a script file containing a list of position query commands, control commands and program statements for detecting a customized desktop of the application program displayed on the display screen and for changing the list of commands of the script file to accommodate the application program customized desktop;
program code responsive to each position query command for passing information identifying one of the plurality of graphic control images, whereupon the application program returns information indicating a location on the display screen of the one graphic control image in the customized desktop;
program code responsive to information returned from the application program and to a control command for generating input commands; and
program code for applying the input commands to the application program as simulated user input commands to cause the application program to manipulate the one graphic control image before the animated help demonstration is generated on the display screen.
27. A computer program product according to claim 26 further including a plurality of script files and means responsive to a user command specifying a particular demonstration for selecting one of the script files.
28. A computer program product according to claim 26 wherein the locating means and the control means comprise a software program which will run as a process separate from the application program.
29. A computer program product according to claim 28 wherein the memory has an address space within which the software program runs, an address space within which the application program runs and a global portion which is accessible by both the software program and the application program and wherein the software program includes means for communicating with the application program through the global memory portion.
30. A computer program product according to claim 28 further comprising error correcting code in the software program for initializing the application program into order to prevent errors from occurring during the help demonstration.
31. A computer program product according to claim 28 wherein the software program includes means for preventing user commands from controlling the application program.
Description
FIELD OF THE INVENTION

This invention relates to computer systems in general and, in particular, to animated help demonstrations which guide a user through the steps involved in using a particular feature in a software application program.

BACKGROUND OF THE INVENTION

Early versions of many popular software application programs were "command line oriented." These programs displayed a prompt on a display screen and required the user to enter a command word from a keyboard. The command was specific to the application program and was typically in an unfamiliar language. Further, the command often required additional parameters to be entered in order to control the application program to perform a particular function. These applications were often difficult to use and very difficult to learn since the user had to learn the large set of commands which were specific to the particular application program. The commands were often not intuitive in their operation.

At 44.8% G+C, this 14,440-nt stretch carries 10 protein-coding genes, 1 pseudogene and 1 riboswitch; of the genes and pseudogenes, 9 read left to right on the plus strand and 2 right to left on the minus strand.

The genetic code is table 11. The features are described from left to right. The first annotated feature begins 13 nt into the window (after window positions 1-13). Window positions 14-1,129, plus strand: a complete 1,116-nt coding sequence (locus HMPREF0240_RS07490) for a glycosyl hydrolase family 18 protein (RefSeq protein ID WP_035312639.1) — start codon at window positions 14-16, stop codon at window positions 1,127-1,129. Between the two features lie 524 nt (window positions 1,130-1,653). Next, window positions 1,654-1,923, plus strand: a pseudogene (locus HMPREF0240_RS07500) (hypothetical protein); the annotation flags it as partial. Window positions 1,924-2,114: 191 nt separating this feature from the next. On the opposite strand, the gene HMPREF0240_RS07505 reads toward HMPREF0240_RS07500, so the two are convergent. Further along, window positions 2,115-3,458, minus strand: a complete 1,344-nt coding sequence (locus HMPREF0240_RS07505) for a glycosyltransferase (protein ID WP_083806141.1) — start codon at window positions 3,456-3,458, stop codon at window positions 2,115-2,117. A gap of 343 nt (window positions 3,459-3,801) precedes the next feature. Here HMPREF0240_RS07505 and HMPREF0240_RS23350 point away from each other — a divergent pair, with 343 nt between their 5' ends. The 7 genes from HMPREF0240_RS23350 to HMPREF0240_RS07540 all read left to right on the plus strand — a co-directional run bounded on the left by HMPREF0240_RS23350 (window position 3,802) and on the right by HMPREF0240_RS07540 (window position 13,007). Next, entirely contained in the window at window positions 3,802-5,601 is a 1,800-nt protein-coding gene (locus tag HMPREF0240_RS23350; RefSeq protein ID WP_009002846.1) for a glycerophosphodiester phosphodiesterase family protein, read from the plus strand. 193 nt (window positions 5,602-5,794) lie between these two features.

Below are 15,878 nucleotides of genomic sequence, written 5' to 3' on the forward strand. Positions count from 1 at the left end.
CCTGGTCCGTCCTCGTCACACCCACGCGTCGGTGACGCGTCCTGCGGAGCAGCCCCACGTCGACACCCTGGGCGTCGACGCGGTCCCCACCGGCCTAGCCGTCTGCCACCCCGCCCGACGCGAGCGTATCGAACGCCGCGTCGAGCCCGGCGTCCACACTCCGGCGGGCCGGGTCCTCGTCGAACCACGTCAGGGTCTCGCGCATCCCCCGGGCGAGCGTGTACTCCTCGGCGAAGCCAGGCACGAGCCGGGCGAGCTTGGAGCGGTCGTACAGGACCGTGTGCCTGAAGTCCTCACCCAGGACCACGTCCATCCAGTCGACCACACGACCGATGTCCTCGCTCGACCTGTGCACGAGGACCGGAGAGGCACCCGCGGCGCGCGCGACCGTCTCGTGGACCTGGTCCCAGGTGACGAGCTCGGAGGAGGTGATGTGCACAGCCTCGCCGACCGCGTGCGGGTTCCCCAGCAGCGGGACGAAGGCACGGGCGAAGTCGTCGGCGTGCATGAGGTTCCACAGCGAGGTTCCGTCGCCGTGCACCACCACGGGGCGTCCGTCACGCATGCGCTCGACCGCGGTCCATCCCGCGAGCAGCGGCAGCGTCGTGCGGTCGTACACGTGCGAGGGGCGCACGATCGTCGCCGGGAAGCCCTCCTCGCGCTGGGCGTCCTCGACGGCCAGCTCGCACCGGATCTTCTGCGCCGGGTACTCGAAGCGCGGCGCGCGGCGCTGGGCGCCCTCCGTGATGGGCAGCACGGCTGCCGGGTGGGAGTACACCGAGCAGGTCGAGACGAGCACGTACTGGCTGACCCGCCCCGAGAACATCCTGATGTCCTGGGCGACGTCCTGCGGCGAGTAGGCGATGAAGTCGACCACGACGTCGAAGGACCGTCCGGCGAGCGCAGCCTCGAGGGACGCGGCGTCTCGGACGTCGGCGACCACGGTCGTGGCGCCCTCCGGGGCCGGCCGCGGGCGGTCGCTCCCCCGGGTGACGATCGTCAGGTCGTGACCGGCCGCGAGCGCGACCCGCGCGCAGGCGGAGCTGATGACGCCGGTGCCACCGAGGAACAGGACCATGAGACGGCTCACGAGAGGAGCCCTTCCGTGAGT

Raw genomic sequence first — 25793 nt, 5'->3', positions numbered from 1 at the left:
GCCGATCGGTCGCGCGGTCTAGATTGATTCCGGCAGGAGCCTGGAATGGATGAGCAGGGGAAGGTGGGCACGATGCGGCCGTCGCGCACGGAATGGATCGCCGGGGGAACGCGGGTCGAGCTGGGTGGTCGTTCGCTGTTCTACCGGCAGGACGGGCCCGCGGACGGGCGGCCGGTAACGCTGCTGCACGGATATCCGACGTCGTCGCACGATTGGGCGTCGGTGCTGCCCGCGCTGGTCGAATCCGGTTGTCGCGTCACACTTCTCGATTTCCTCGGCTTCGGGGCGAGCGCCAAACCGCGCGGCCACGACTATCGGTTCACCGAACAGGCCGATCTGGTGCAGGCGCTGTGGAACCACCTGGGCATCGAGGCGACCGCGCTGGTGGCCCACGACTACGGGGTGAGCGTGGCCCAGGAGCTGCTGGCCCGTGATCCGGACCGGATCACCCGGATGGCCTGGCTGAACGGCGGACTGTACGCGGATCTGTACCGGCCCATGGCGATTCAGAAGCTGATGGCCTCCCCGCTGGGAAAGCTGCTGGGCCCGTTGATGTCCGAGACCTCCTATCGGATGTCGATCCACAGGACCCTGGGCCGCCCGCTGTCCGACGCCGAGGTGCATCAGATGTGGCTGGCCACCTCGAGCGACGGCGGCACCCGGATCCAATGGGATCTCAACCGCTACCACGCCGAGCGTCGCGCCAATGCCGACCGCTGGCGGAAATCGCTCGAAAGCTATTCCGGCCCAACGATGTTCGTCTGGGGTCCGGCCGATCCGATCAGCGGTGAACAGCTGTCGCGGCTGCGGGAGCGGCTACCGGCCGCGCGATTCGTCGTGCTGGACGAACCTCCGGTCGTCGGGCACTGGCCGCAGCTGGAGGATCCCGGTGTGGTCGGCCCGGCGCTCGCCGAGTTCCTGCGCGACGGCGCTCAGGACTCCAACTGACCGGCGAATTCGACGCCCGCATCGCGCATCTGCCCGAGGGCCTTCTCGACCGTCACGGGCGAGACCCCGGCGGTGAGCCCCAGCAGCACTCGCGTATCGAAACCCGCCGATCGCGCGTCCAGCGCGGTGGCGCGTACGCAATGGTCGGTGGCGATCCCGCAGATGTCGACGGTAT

Later versions of programs used particular keystrokes or combinations of keystrokes to control the program. For example, a program might use "function" keys or combinations of function keys to perform specific operations. However, some programs had a large number of functions, and, accordingly, many keystroke combinations had to be learned by the user, again making a difficult task of learning to use the program.

The use of graphical user interfaces greatly reduced the learning time of many programs and made the task of learning to use such a program much less daunting. When using a graphical user interface, graphic images are displayed on a screen. The images can represent entire operations or steps in an operation. These images can include icons, buttons and other controls which are drawn on the screen by the application program. The user manipulates the graphic images by selecting an image by means of a pointing device, such as a mouse, and then performing another operation such as clicking a mouse button. The graphic images can be changed during the operation of the program to represent the current program operation. Consequently, users do not have to memorize a large set of commands or keystroke combinations.

However, even as application programs became easier to use, they were also becoming more and more complex with additional complicated features that often have a sequence of different steps which require manipulating a sequence of graphic images to perform a particular function. Consequently, users still have problems in remembering the correct sequence of steps to perform a given operation. Accordingly, it has been common practice to include "online" help systems in such programs. These help systems were originally textual descriptions of the steps involved in a particular procedure. The text was displayed on the screen when requested by the user. Some on-line help systems were context driven in that the specific text which appeared when requested by the user was related to the operation which was being performed.